Dublin Lord Mayor opens book of solidarity for abused

 

There were emotional scenes at the Mansion House in Dublin today as members of the public queued to sign a book of solidarity for the victims of child abuse in institutions.

Archbishop Diarmuid Martin and Fine Gael leader were among the thousands of people who arrived to sign the book this afternoon.

One woman approached Mr Kenny as he went to sign the book and broke down in tears as she recounted her story of abuse.

Lord Mayor of Dublin Ebhlin Byrne said she had been approached in recent days by members of the public wishing to express their solidarity with those who had fallen victim to sexual and physical abuse in State institutions as children.

The report of the Commission to Inquire into Child Abuse published this week outlined a horrific litany of physical and sexual abuse against children in institutions run by a number of religious orders over several decades, up to the late 1960s.

“As a mother, and somebody who has worked with children all my life, I find it difficult to express the grief I feel for childhoods lost. Nothing I say or do can restore those lost lives of innocence,” Ms Byrne said today.

Ms Byrne said she had been approached throughout Dublin by people wishing to express their solidarity with the men and women who must this week be finding old wounds reopened and buried pain re-awakened.

The move comes as the Government faces renewed pressure from the two main Opposition parties to reopen the 2002 agreement which capped at €127 million the contribution of religious orders to the State compensation scheme for victims of abuse.

It came as the Conference of Religious in Ireland (Cori), which negotiated the controversial deal on behalf of 18 congregations, last night said that none of the orders planned to revisit the deal. A spokesman for the umbrella body which represents over 80 religious congregations on the island of Ireland, said last night that “as far as we are aware none of the congregations concerned plan to revisit the terms of the agreement made in good faith’’.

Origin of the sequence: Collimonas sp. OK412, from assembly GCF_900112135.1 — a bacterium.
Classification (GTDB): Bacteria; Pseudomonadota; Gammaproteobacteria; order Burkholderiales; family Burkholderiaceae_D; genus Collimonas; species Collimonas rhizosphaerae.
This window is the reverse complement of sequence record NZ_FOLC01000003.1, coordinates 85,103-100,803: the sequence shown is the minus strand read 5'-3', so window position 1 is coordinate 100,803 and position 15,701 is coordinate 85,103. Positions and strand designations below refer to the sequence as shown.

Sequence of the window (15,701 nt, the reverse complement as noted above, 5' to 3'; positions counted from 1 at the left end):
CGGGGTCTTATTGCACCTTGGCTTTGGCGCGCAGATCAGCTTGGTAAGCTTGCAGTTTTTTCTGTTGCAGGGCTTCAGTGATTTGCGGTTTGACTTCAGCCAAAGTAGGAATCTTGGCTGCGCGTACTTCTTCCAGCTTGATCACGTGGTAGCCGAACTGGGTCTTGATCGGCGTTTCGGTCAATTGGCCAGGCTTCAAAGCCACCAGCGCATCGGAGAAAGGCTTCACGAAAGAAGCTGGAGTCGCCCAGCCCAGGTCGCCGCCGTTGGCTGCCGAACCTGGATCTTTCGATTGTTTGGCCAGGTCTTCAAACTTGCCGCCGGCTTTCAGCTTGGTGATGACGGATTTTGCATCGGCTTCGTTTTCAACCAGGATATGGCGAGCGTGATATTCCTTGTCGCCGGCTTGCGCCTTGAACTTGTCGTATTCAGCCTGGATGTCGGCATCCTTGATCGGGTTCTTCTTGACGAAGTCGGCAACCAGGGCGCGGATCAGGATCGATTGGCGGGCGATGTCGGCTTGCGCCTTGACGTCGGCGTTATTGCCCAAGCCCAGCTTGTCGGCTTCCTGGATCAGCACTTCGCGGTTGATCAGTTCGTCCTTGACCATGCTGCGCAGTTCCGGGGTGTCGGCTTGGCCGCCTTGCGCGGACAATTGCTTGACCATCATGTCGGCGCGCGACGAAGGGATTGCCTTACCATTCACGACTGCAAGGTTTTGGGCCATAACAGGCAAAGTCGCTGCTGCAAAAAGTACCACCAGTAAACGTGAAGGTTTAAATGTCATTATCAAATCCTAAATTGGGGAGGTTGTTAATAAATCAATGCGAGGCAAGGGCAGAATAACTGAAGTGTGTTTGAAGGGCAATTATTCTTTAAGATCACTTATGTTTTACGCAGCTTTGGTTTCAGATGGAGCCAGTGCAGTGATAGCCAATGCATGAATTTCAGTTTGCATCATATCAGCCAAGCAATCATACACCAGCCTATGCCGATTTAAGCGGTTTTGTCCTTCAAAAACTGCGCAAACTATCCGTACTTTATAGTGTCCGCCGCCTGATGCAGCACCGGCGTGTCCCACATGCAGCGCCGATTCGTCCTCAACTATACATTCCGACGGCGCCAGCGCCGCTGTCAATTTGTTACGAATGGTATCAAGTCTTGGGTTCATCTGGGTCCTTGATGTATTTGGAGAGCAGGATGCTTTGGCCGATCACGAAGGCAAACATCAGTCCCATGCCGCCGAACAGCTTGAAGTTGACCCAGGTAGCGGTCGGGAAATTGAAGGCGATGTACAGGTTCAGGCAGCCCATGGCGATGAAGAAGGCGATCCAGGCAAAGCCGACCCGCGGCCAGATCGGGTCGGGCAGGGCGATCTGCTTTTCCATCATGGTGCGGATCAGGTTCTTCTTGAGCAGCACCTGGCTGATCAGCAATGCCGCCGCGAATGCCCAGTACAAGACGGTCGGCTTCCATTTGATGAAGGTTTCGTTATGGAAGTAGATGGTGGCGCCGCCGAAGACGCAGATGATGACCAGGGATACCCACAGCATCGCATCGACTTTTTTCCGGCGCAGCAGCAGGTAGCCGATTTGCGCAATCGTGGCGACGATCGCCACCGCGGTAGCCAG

Fine Gael and the Labour Party separately said yesterday that it was incumbent on the State to ensure the religious congregations pay more. The overall cost of the scheme is expected to surpass €1.3 billion, ten times the contribution made by the religious orders.

The former leader of the Labour Party Pat Rabbitte said that if his party was returned to government it would do everything in its power to “probe the validity” of the deal.

Fine Gael leader Enda Kenny said that if he were to become taoiseach he would examine the possibility of reopening negotiations.

Mr Rabbitte, speaking to RTÉ yesterday, sharply attacked the role played by the former minister for education Michael Woods in reaching the agreement. “It was a stroke in the worst meaning of that term in Irish politics,” he said. “Michael Woods was sent out by Bertie Ahern in his last day in office to conclude this deal with the religious congregations.

The Mansion House opened at 10.30am and will remain open until 5pm on Saturday and from 11am until 4pm on Sunday to allow people to express their support for the victims of abuse by signing a book of solidarity.

“I invite the people of Dublin to come here over the weekend to show their support for those affected.”

The Government will hold a special Cabinet meeting next Tuesday to consider the report of the Commission to Inquire into Child Abuse.

It will be followed by a two-day debated in the Dáil.